Official: California snowpack at 136 percent of normal

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Although the Sierra snowpack of 136 percent of normal, experts think we're not out of the woods yet and still face a drought. (KGO-TV)

There is encouraging news for the Sierra Nevada snowpack. Season's first survey found the level at 136 percent of normal. This is after nearly no snow at the site in April.

State officials remain hopeful, but they say it is still too early to tell whether or not this will have much of an effect on the drought.


Just west of Echo Summit off Highway 50 state water officials said they are cautiously optimistic.

The California Cooperative Snow Surveys Program chief, Frank Gehrke, said, "That El Nino is supposed to really start to kick in as we move on into the rest of the winter and on into the spring."

Gehrke was in the Sierra conducting the state's first manual snow survey of the season. At Phillips Station, the snowpack measured about five feet, which is roughly 136-percent of average for that particular location. Overall, the Sierra is nearly 110 percent of average.


Up at Sierra-At-Tahoe Resort, there were smiles all around as people took to the slopes to enjoy skiing and snowboarding.

Oakley resident Dylan Eddy said, "It's beautiful, I really love it. Everybody's happy, and everybody's not getting into fights or anything, which is really nice."

Skiers and snowboarders were seen soaking up the sun and the snow.

Half Moon Bay resident Willie Virhen said, "Honestly, it's kind of like, just a breath of fresh air, like the last few years have been bone dry, you know, and not good riding at all, but this year it's back. It's good."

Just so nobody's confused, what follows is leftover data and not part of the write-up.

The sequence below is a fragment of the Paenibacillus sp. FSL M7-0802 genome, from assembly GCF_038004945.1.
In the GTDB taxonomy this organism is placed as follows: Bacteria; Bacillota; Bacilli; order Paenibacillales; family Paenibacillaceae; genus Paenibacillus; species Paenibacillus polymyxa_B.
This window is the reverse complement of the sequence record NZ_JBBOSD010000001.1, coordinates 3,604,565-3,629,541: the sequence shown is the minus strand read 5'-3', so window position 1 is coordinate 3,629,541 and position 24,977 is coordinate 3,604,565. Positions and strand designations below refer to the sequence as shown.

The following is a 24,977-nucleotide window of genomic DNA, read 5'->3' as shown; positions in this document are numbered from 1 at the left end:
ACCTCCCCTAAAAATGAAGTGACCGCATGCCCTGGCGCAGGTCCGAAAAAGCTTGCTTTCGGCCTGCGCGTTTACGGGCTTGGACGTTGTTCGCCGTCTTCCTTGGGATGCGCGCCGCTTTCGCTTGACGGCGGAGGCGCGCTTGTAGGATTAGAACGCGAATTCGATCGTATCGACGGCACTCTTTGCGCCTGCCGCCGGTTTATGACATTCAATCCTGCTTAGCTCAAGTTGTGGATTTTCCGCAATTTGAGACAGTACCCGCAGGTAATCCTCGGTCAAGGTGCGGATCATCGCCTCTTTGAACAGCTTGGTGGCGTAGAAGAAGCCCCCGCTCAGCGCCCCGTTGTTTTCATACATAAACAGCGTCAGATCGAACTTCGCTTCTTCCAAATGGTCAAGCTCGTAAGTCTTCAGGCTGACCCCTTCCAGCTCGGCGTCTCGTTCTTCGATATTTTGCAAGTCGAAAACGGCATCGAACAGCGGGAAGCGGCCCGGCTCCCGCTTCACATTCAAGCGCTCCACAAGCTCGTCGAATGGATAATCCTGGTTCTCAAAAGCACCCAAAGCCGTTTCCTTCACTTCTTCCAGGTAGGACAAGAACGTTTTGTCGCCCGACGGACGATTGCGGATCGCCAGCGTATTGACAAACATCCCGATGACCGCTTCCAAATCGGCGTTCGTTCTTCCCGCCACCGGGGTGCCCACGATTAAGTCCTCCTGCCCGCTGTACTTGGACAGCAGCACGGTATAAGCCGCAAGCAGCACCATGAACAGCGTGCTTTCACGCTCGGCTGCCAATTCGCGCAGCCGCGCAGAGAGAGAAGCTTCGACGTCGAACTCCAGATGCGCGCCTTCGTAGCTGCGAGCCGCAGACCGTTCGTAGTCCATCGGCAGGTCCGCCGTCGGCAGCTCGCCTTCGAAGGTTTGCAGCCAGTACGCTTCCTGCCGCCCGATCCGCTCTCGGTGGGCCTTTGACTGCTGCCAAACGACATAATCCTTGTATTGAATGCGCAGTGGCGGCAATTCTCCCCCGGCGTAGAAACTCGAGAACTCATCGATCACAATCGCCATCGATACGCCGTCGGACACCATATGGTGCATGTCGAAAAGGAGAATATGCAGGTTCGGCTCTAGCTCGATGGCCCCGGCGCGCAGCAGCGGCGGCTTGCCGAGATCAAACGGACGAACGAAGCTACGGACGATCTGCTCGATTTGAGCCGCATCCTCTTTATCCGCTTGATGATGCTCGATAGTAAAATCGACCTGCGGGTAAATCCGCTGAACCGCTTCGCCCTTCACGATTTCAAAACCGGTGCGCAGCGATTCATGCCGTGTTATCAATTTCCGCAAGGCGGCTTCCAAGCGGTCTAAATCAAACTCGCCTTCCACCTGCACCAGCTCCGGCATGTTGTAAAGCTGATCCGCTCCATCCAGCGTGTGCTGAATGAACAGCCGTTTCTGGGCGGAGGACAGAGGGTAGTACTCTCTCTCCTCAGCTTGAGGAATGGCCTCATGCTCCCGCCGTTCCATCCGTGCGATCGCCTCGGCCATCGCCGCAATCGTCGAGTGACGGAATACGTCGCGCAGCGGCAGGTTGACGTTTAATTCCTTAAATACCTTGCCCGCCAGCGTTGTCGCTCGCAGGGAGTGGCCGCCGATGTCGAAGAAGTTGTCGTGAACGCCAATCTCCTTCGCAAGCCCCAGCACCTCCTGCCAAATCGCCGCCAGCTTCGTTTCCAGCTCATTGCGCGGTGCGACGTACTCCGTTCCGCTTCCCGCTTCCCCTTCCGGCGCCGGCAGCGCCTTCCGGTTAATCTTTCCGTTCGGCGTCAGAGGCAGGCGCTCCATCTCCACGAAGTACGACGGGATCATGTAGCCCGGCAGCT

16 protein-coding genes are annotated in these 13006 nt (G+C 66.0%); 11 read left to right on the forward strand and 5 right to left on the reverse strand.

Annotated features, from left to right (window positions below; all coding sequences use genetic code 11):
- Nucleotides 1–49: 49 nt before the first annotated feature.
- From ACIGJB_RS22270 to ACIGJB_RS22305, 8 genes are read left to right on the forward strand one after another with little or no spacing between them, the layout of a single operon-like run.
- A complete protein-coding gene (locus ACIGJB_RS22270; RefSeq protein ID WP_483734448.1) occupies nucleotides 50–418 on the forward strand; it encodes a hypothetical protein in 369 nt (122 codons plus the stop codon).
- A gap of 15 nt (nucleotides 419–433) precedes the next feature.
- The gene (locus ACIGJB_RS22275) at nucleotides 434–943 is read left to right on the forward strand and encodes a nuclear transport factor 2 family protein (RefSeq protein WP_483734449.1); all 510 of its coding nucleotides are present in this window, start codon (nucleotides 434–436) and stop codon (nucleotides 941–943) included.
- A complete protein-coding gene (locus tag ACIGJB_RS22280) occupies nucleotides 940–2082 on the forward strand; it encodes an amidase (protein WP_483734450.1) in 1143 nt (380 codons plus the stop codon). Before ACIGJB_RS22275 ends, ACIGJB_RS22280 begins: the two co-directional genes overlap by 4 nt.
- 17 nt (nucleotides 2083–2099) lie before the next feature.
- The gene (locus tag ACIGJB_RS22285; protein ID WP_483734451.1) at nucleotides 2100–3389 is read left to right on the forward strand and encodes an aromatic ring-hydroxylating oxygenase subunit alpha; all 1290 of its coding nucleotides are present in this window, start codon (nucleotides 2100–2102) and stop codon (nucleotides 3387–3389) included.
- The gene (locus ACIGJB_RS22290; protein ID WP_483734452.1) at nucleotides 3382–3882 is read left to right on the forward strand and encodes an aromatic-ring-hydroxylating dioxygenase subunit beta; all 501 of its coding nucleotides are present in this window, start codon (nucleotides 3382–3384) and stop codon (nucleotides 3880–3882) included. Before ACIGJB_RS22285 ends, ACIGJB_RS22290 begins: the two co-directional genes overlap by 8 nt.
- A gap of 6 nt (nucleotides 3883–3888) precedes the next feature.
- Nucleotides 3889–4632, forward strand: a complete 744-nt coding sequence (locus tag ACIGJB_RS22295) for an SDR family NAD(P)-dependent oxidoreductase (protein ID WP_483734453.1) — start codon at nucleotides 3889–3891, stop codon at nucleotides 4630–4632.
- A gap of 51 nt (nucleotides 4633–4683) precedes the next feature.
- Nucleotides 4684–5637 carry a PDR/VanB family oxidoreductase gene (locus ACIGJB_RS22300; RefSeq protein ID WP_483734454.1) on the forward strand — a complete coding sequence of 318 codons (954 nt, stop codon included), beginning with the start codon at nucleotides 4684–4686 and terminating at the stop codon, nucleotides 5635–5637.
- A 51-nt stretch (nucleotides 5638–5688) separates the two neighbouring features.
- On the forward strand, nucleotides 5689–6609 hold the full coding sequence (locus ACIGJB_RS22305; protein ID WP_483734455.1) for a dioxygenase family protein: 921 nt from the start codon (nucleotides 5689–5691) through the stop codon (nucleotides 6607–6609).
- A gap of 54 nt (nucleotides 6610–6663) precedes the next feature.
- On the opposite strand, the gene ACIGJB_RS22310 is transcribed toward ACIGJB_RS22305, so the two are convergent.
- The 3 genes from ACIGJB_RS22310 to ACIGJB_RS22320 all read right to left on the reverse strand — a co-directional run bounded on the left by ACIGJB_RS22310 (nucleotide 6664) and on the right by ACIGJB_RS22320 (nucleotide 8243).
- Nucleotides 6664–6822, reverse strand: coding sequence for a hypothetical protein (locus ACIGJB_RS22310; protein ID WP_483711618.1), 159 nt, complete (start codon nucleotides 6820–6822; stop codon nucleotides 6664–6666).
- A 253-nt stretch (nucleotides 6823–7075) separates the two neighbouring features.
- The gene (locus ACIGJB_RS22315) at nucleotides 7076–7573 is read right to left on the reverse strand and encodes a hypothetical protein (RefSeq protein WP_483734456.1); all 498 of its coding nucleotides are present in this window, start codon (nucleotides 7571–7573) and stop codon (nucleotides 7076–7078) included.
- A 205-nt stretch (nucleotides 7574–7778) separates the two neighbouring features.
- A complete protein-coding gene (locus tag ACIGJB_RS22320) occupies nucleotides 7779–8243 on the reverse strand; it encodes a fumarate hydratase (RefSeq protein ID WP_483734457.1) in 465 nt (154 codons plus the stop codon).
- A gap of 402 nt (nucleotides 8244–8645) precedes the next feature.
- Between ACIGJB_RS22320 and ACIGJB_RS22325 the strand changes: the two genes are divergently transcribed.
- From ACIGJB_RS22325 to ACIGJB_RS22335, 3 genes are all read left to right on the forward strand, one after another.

This is a big change from the last snow survey. Back in April, when the snowpack was only five percent of average, the grass could be seen at the location where they usually take the measurement and the mountains had only a light covering of snow.

The mountain snowpack is critical in California because it provides 30 percent of the state's fresh water in a typical year.

"We still need a solid four months of storm activity to even have decent reservoir recovery, let alone actually having it full at the end of the season," Gehrke explained.

Californians are holding out hope that Mother Nature will cooperate.

To learn how much water your city is required to cut back, click here. For water rebate information from Bay Area water suppliers, click here. You'll find tips about how to conserve water here and information on how to to report water wasters #WhereYouLive, here.

If you plan on hitting the slopes this season, tag your photos and videos on Twitter, Instagram, or Facebook with #abc7now.

Related Topics:
weathersnowsnow stormski resortssierrasierra nevadadroughtCalifornia
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